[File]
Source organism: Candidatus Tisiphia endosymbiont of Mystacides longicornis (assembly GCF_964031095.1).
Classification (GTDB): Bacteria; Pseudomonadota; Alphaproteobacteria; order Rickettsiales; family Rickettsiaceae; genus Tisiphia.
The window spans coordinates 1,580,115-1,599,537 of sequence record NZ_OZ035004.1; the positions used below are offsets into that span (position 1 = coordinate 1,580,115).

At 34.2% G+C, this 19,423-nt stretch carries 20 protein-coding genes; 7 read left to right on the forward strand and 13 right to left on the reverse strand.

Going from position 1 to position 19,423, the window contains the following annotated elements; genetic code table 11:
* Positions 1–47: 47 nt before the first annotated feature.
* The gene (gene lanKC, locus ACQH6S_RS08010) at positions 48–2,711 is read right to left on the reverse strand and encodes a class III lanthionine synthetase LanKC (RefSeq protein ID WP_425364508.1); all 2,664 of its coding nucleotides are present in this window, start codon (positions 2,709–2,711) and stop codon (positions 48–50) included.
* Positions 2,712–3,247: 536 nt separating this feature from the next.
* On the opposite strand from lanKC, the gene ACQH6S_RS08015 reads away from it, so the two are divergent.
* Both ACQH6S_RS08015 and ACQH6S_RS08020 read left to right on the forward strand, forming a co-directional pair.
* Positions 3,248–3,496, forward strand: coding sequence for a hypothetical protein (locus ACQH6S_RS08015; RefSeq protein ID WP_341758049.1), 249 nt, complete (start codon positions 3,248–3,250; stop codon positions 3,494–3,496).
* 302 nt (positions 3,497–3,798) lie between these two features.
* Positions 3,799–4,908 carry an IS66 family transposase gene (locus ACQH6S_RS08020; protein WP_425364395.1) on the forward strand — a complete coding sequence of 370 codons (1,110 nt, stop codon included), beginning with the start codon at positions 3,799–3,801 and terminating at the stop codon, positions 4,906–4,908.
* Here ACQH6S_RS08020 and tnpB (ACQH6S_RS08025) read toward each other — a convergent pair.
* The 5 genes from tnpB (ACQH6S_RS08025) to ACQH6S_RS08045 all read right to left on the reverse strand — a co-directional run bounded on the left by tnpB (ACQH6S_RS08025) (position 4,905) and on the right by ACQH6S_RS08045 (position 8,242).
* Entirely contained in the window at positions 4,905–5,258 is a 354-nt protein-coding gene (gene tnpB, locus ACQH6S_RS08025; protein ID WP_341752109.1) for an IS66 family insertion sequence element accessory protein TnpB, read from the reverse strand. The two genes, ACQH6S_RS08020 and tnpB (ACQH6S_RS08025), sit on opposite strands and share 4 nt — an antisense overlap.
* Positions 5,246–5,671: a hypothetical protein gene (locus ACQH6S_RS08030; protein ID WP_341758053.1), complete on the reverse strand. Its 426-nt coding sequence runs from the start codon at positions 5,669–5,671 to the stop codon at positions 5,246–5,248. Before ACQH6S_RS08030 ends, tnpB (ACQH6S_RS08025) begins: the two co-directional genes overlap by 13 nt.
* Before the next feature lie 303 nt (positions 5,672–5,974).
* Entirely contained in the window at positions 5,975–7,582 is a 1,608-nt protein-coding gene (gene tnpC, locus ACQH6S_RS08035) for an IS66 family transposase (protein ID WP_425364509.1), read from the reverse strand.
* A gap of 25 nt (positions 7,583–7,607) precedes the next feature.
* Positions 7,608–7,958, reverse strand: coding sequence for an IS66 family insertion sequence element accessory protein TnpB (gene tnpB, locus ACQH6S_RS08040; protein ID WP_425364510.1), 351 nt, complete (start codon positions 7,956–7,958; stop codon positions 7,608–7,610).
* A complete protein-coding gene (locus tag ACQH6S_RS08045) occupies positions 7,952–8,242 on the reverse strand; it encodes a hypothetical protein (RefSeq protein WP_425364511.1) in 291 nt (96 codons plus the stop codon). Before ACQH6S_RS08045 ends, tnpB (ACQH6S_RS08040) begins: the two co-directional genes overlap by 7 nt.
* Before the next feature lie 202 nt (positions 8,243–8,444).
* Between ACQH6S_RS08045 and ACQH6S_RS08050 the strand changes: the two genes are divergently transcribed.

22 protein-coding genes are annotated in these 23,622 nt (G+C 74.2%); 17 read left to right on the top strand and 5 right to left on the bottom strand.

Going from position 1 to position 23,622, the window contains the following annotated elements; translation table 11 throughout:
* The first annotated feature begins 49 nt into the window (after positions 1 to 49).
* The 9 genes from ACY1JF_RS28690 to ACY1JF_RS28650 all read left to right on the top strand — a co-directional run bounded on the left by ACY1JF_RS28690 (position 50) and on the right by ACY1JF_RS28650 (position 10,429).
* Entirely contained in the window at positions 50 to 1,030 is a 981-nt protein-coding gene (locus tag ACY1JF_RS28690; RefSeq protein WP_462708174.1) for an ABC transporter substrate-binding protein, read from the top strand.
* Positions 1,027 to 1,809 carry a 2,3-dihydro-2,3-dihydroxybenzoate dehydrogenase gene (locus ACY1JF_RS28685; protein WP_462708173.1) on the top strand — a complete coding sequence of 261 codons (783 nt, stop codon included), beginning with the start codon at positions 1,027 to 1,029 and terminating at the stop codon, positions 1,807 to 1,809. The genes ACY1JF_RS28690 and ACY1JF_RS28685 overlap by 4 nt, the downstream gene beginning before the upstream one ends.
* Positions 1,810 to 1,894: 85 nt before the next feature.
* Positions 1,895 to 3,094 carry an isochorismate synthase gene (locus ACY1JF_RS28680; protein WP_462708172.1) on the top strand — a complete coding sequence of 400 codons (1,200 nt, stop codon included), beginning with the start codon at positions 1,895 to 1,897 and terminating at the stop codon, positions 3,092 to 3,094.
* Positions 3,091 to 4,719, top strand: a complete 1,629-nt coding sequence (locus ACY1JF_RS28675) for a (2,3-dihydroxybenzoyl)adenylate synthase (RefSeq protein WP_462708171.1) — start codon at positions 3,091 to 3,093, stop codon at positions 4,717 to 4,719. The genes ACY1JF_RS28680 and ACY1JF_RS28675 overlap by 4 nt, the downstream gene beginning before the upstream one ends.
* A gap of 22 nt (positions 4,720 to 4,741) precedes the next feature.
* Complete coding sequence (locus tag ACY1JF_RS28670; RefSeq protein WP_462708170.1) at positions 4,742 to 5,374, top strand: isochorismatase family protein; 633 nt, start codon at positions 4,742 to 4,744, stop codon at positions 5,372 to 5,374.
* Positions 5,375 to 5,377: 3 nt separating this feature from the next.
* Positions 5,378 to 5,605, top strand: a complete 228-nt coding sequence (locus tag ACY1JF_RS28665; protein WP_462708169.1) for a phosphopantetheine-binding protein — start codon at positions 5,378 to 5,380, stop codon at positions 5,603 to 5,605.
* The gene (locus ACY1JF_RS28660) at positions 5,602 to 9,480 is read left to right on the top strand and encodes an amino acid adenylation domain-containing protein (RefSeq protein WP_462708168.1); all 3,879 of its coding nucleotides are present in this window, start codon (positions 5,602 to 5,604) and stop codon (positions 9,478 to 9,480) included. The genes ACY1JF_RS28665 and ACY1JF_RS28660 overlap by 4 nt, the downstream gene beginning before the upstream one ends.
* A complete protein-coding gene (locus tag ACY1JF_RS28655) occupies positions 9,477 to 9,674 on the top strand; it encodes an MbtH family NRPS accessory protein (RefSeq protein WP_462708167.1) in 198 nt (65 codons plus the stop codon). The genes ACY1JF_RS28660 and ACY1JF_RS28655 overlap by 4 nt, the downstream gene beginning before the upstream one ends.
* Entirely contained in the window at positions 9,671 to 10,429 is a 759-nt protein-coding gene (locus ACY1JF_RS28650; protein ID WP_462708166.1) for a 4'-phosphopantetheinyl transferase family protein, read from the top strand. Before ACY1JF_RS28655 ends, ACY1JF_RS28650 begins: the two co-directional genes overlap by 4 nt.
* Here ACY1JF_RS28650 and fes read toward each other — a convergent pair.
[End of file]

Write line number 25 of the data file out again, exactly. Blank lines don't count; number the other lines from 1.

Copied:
22 protein-coding genes are annotated in these 23,622 nt (G+C 74.2%); 17 read left to right on the top strand and 5 right to left on the bottom strand.